US10075400B2 - Transmission and presentation of private content in electronic messages - Google Patents

Transmission and presentation of private content in electronic messages Download PDF

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US10075400B2
US10075400B2 US15599564 US201715599564A US10075400B2 US 10075400 B2 US10075400 B2 US 10075400B2 US 15599564 US15599564 US 15599564 US 201715599564 A US201715599564 A US 201715599564A US 10075400 B2 US10075400 B2 US 10075400B2
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Prior art keywords
email
content
private
private content
recipients
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US20170257334A1 (en )
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Chitwan Humad
Rajesh V. Patil
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International Business Machines Corp
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International Business Machines Corp
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    • HELECTRICITY
    • H04ELECTRIC COMMUNICATION TECHNIQUE
    • H04LTRANSMISSION OF DIGITAL INFORMATION, e.g. TELEGRAPHIC COMMUNICATION
    • H04L51/00Arrangements for user-to-user messaging in packet-switching networks, e.g. e-mail or instant messages
    • H04L51/12Arrangements for user-to-user messaging in packet-switching networks, e.g. e-mail or instant messages with filtering and selective blocking capabilities
    • HELECTRICITY
    • H04ELECTRIC COMMUNICATION TECHNIQUE
    • H04LTRANSMISSION OF DIGITAL INFORMATION, e.g. TELEGRAPHIC COMMUNICATION
    • H04L51/00Arrangements for user-to-user messaging in packet-switching networks, e.g. e-mail or instant messages
    • H04L51/14Arrangements for user-to-user messaging in packet-switching networks, e.g. e-mail or instant messages with selective forwarding
    • HELECTRICITY
    • H04ELECTRIC COMMUNICATION TECHNIQUE
    • H04LTRANSMISSION OF DIGITAL INFORMATION, e.g. TELEGRAPHIC COMMUNICATION
    • H04L51/00Arrangements for user-to-user messaging in packet-switching networks, e.g. e-mail or instant messages
    • H04L51/16Arrangements for user-to-user messaging in packet-switching networks, e.g. e-mail or instant messages including conversation history, e.g. threads
    • HELECTRICITY
    • H04ELECTRIC COMMUNICATION TECHNIQUE
    • H04LTRANSMISSION OF DIGITAL INFORMATION, e.g. TELEGRAPHIC COMMUNICATION
    • H04L51/00Arrangements for user-to-user messaging in packet-switching networks, e.g. e-mail or instant messages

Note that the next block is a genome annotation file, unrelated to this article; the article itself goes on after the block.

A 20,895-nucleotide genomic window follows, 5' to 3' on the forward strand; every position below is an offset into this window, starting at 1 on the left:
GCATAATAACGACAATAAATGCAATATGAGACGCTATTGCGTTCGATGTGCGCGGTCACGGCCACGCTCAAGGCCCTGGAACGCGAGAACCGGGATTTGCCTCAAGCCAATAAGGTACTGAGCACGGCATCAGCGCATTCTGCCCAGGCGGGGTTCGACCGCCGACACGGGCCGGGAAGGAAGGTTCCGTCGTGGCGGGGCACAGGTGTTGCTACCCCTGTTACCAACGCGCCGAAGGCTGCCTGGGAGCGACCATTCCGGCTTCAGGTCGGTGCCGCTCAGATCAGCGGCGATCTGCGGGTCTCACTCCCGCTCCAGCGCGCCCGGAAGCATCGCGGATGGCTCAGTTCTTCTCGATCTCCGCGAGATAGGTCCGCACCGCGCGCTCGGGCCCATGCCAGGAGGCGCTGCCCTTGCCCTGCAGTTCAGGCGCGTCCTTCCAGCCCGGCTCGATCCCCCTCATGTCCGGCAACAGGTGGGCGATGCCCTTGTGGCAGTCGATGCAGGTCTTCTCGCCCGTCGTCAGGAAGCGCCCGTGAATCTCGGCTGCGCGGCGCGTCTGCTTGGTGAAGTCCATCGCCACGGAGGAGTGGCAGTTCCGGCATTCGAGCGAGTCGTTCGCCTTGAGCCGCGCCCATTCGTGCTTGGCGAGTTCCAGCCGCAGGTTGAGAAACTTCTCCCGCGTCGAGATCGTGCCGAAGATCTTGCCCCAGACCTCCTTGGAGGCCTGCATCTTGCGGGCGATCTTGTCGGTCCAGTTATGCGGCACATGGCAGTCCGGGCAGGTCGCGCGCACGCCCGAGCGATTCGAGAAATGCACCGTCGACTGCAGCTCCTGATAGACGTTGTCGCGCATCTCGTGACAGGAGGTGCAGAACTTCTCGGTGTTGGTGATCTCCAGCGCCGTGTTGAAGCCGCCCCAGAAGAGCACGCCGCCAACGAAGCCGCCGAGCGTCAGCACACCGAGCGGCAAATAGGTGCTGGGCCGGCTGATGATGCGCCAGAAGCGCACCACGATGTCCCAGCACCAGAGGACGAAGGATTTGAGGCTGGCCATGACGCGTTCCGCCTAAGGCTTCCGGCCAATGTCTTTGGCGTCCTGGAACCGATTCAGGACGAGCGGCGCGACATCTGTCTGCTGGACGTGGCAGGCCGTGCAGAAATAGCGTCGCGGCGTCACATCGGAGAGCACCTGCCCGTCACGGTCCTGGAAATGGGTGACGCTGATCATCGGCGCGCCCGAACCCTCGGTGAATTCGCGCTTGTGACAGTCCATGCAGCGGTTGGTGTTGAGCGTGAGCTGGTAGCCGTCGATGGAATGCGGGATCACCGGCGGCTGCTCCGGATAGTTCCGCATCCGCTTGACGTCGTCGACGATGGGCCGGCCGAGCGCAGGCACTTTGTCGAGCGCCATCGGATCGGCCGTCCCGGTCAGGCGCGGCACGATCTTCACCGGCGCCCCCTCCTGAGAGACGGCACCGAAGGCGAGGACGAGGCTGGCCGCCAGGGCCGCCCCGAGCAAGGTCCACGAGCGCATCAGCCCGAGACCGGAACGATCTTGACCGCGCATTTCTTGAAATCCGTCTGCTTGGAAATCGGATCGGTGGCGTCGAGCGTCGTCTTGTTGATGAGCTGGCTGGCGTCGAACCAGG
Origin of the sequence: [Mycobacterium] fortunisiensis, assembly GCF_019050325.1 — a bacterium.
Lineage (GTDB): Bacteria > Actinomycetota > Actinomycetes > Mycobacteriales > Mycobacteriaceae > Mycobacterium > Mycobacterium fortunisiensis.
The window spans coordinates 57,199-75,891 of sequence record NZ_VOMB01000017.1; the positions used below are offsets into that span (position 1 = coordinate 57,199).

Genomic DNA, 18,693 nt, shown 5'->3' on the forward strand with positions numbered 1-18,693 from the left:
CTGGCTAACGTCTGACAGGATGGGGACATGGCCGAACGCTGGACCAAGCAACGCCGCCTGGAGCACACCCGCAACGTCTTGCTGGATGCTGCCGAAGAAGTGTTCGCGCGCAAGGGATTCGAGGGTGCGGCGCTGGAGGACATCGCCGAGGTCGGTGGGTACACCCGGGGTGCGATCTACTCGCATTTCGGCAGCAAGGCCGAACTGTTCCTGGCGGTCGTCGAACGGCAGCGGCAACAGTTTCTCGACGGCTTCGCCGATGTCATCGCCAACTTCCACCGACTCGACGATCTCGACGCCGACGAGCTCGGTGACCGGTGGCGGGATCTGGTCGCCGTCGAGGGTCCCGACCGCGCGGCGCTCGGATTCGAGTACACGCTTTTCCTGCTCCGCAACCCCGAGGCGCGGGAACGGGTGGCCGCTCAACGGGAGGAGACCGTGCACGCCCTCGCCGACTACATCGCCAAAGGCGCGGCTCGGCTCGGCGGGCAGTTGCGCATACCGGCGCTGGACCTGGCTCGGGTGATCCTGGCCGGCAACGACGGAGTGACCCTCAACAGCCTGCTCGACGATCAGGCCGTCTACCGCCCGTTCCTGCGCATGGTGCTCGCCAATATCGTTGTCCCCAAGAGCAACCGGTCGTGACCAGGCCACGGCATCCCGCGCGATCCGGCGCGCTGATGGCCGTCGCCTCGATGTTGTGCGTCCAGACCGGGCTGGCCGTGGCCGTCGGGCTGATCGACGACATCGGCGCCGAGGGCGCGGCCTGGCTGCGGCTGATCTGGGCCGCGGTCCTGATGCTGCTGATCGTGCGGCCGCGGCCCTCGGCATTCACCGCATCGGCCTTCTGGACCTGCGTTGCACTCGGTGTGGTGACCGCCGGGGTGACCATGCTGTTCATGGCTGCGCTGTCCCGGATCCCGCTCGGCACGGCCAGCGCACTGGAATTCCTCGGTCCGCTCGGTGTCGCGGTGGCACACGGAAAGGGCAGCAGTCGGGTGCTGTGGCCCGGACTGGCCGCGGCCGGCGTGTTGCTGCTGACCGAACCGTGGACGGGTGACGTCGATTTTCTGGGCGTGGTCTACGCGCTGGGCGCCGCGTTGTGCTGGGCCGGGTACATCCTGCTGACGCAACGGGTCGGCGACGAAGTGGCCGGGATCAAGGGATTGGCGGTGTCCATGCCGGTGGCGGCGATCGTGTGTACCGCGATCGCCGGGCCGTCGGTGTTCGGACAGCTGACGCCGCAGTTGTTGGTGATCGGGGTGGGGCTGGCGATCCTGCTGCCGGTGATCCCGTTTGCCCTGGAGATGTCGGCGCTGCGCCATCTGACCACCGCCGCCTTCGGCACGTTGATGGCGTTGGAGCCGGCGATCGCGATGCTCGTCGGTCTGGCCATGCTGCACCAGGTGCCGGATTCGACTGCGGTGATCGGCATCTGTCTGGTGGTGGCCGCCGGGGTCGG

• H04L51/22Mailbox-related details
    • HELECTRICITY
    • H04ELECTRIC COMMUNICATION TECHNIQUE
    • H04LTRANSMISSION OF DIGITAL INFORMATION, e.g. TELEGRAPHIC COMMUNICATION
    • H04L63/00Network architectures or network communication protocols for network security
    • H04L63/10Network architectures or network communication protocols for network security for controlling access to network resources

Abstract

An email is received. The email consists of a common content, at least one recipient for the common content, a private content, and at least one recipient for the private content. Each of the at least one recipients for the private content is a recipient of the common content. The common content is stored in a first storage location, and the private content is stored in a second storage location.

Description

BACKGROUND OF THE INVENTION

The present invention relates generally to the field of electronic mail, and more particularly to recipient-specific electronic message content.

Electronic mail, or emails, are digital messages that are exchanged between a sender and one or more recipients. The emails are transferred between devices connected over a network, such as the Internet. Email programs that allow a user to access and manage the user's emails operate on a client-server model whereby messages are sent to and stored in a networked server for the recipient, thereby allowing for non-real time correspondence between the sender and the recipient.

It is often desirable for the sender of an email to privately explain, clarify, or otherwise communicate with a particular recipient of the email without the other recipients of the email having access to the explanation or clarification. Certain email programs allow for the sending of private content with an email by encrypting the private message, where the private message is embedded in the common content of the email, and later decrypting the private content when the email is received through extra client-server communication. For example, a recipient of private content may insert an encryption key, which would be sent to the recipient in a separate communication either before or after receiving the email.

SUMMARY

Embodiments of the present invention include a method for transferring and utilizing an email. In one embodiment, an email is received. The email consists of a common content, at least one recipient for the common content, a private content, and at least one recipient for the private content. Each of the at least one recipients for the private content is a recipient of the common content. The common content is stored in a first storage location, and the private content is stored in a second storage location.

BRIEF DESCRIPTION OF THE DRAWINGS

FIG. 1 is a functional block diagram of a distributed data processing environment, in accordance with an embodiment of the present invention;